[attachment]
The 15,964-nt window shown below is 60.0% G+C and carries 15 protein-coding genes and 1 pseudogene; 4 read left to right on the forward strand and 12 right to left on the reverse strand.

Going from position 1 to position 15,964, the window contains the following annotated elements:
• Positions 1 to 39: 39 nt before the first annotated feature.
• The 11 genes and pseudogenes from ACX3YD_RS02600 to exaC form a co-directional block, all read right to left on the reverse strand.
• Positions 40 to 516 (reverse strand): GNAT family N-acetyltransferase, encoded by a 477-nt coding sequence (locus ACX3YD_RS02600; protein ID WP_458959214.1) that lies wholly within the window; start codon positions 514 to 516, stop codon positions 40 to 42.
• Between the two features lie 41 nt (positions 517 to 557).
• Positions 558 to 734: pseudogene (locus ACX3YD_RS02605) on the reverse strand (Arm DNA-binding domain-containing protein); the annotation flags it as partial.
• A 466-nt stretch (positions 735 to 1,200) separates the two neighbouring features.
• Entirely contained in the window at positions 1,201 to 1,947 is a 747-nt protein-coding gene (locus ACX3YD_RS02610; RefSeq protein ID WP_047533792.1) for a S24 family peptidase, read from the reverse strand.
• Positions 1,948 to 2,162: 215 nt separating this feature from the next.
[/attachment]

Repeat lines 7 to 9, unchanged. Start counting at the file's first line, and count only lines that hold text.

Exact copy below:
• Positions 558 to 734: pseudogene (locus ACX3YD_RS02605) on the reverse strand (Arm DNA-binding domain-containing protein); the annotation flags it as partial.
• A 466-nt stretch (positions 735 to 1,200) separates the two neighbouring features.
• Entirely contained in the window at positions 1,201 to 1,947 is a 747-nt protein-coding gene (locus ACX3YD_RS02610; RefSeq protein ID WP_047533792.1) for a S24 family peptidase, read from the reverse strand.